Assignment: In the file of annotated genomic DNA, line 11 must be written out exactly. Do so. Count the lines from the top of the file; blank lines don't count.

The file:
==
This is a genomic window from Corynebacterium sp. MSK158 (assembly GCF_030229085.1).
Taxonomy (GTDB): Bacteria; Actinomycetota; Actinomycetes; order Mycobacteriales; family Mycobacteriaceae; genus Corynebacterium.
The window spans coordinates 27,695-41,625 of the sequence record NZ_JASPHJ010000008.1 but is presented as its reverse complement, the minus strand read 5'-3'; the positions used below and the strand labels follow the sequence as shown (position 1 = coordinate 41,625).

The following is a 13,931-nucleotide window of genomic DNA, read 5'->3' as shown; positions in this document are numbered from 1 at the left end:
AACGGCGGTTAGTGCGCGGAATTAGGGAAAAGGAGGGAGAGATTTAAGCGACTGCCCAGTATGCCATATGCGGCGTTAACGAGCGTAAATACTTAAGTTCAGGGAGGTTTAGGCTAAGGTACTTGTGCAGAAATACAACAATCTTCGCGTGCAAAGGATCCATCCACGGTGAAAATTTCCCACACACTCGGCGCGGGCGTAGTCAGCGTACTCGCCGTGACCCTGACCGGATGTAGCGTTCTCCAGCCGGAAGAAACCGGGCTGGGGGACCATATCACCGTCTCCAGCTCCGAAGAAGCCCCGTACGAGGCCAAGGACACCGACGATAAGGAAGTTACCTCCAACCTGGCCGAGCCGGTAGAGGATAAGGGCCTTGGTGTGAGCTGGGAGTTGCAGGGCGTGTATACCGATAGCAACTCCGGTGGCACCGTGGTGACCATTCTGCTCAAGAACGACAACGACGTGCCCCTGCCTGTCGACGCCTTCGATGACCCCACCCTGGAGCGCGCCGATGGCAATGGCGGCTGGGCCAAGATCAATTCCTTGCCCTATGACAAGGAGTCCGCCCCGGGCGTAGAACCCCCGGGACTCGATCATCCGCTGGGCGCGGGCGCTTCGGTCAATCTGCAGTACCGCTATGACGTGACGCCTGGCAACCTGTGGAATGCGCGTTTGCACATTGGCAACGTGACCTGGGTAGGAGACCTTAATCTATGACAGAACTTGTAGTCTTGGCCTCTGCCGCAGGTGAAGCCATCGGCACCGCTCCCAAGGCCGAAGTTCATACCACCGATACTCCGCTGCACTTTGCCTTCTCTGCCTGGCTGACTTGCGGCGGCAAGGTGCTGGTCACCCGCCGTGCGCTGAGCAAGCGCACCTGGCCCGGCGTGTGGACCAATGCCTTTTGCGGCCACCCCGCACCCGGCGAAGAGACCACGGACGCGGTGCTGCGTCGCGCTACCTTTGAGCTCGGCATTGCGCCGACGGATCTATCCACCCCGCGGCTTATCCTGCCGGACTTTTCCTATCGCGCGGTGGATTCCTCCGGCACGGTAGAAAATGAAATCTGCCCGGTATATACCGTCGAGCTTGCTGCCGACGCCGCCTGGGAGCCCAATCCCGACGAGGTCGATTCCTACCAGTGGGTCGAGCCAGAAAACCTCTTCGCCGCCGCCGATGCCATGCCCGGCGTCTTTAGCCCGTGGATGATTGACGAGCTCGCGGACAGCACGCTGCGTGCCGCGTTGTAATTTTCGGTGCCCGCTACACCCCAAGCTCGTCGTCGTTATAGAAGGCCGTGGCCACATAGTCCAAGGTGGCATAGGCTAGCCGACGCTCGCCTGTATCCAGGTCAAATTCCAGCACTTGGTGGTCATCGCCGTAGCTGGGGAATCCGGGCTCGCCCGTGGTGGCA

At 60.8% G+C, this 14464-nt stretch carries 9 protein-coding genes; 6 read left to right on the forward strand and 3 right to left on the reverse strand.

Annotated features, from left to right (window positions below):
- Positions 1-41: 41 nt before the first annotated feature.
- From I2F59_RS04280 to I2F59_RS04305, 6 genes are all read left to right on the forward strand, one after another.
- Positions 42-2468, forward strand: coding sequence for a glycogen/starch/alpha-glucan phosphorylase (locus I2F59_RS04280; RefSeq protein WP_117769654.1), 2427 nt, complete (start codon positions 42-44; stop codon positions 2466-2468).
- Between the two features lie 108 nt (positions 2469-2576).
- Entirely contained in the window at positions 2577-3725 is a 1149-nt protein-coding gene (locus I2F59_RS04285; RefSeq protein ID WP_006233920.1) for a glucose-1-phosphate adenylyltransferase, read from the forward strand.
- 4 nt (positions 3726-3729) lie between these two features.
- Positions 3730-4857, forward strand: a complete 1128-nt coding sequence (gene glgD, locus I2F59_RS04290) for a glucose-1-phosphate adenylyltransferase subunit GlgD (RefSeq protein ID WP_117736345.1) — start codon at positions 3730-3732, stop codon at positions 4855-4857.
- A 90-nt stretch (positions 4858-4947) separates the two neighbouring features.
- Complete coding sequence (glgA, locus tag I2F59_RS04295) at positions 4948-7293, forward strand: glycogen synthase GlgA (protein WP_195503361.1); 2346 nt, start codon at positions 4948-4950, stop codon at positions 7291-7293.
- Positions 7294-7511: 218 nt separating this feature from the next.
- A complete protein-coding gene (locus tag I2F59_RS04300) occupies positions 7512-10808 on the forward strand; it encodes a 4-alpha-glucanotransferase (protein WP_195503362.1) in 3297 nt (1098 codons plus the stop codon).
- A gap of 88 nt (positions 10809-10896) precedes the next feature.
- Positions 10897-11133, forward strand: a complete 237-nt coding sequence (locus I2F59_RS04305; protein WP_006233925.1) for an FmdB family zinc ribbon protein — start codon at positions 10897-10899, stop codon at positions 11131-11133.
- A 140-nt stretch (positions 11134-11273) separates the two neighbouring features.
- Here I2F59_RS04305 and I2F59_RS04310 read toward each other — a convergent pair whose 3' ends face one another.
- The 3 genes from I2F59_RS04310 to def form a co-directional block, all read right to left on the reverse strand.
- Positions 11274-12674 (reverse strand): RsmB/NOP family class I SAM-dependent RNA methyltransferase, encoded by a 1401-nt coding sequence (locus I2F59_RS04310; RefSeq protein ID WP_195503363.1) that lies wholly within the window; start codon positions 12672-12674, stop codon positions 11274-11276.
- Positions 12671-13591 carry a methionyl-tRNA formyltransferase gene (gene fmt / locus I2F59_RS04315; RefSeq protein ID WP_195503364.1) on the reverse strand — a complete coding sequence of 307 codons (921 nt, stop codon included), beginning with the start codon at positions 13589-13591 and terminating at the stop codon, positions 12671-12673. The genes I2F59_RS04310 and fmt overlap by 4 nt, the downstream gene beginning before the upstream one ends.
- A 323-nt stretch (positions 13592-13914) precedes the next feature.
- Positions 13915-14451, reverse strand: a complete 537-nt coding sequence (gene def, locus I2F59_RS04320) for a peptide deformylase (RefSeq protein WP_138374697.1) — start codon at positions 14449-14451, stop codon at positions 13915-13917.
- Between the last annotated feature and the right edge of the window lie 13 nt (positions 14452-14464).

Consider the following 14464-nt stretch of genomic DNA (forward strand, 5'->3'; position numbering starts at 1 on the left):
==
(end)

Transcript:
- Between the two features lie 108 nt (positions 2469-2576).